Acidity (aka freshness) is the sour taste in wine and food. Acidity is a component of great wines-and champagne-that are in balance with their other fundamental traits: sweetness, alcohol, and tannins. In champagne, it is the acidity that gives its pleasant and refreshing crispness. Acidity also contributes to the aging ability of wine–the higher the content, the longer the wine will be able to age before tasting flat and dull. Given its natural high acidity, champagne needs to age at least 15 months by law for non-vintage champagnes and 36 months for vintage champagnes. This way, the initial high acidity drops, while champagne can developing new aromas and thinner bubbles. The majority of champagnes also undergo malolactic fermentation to soften its natural high acidity.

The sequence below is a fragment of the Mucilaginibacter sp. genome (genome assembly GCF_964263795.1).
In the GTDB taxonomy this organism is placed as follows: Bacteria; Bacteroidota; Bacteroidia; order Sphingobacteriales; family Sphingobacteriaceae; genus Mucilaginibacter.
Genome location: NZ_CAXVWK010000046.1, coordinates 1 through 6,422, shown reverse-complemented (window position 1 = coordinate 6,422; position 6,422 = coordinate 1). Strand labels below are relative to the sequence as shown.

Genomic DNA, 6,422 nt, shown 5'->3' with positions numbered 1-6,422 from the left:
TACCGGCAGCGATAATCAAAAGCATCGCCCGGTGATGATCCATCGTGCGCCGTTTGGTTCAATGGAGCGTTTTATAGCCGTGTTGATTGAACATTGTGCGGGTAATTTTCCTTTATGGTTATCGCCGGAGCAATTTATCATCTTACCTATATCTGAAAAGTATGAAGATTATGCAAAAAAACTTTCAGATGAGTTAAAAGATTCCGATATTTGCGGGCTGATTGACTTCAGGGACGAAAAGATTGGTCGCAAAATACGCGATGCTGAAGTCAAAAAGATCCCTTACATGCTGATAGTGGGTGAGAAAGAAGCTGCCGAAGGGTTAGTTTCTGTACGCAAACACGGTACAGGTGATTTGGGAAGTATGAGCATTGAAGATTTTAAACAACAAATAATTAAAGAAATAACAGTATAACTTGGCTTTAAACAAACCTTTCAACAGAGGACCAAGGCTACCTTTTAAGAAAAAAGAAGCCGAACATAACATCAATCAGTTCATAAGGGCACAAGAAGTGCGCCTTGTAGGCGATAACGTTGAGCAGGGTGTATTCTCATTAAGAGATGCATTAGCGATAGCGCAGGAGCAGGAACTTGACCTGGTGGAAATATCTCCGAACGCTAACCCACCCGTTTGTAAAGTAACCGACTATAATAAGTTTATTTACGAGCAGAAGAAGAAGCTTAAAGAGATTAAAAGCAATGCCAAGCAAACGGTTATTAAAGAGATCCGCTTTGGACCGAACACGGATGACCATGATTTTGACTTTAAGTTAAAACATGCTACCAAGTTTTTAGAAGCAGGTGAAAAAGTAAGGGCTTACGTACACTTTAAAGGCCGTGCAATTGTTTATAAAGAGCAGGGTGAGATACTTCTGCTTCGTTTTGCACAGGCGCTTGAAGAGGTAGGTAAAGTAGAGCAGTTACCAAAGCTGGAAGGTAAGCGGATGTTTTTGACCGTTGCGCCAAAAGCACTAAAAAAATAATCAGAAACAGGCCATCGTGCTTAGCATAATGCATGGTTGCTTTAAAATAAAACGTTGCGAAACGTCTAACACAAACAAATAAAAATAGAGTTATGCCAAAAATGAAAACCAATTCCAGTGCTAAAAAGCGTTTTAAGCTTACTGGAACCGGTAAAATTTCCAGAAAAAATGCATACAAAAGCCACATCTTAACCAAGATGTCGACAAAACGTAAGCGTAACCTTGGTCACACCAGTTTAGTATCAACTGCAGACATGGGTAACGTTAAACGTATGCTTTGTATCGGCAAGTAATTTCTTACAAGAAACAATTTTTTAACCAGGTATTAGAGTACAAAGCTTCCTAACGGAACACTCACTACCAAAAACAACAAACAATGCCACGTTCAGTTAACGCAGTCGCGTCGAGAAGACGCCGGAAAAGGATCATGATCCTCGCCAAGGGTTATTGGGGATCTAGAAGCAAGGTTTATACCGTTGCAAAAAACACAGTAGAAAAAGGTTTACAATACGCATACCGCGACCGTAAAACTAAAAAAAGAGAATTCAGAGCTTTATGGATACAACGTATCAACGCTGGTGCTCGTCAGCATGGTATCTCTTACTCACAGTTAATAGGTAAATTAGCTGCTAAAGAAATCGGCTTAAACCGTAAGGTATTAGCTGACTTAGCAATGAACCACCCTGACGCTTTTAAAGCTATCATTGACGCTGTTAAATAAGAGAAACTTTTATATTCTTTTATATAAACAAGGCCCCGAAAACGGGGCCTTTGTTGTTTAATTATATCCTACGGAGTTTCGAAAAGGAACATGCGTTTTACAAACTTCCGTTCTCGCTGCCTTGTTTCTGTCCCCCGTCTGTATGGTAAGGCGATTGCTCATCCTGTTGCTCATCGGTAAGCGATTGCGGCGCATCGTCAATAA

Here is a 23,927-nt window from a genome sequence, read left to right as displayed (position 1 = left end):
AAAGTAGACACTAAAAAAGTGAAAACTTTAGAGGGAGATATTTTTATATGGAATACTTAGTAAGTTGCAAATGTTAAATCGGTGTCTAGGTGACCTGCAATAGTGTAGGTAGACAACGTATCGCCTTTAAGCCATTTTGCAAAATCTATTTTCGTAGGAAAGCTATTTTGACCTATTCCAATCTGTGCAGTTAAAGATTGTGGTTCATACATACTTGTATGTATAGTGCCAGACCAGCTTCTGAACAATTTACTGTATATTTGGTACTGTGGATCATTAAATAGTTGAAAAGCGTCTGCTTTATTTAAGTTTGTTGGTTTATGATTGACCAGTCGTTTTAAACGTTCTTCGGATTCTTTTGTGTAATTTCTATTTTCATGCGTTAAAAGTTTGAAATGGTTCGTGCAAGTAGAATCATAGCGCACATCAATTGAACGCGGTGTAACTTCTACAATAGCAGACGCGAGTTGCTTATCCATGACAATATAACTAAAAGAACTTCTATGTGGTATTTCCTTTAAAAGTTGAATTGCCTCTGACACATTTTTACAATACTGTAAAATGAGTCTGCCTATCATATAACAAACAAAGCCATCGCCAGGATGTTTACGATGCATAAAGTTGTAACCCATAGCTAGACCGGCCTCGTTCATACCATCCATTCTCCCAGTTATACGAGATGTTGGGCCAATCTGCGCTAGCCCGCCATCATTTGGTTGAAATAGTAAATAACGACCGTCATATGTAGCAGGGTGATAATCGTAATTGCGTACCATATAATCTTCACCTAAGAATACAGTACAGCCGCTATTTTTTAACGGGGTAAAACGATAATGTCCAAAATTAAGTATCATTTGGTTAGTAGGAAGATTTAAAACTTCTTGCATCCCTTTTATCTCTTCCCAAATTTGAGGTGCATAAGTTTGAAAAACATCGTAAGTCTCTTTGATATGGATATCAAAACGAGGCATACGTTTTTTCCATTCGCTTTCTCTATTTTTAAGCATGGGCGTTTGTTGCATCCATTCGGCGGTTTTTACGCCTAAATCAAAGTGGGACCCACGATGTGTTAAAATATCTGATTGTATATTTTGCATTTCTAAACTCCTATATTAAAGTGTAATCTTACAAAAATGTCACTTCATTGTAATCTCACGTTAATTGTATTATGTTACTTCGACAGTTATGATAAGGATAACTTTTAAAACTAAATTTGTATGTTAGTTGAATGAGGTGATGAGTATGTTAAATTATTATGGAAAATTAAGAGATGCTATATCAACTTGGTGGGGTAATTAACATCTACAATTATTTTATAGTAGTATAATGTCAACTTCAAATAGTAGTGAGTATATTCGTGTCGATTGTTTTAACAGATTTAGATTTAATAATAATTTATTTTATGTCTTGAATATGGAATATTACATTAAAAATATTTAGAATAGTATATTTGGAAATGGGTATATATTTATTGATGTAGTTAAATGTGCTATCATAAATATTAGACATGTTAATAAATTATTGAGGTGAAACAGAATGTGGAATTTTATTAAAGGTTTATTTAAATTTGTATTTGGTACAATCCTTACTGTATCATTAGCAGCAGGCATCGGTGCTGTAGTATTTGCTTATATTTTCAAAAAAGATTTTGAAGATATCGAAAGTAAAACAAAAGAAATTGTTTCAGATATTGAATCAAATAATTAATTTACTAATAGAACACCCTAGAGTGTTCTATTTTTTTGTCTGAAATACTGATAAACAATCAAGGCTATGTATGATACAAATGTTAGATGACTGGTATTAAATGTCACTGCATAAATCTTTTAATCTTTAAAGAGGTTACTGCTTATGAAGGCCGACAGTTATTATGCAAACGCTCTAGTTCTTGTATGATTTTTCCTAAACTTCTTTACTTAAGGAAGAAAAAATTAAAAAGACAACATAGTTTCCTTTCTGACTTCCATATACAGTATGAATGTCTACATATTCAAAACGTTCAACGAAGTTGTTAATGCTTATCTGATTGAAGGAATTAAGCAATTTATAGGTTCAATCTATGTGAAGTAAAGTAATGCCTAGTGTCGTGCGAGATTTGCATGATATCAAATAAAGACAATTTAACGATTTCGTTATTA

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Synonyms:
freshness, crispness
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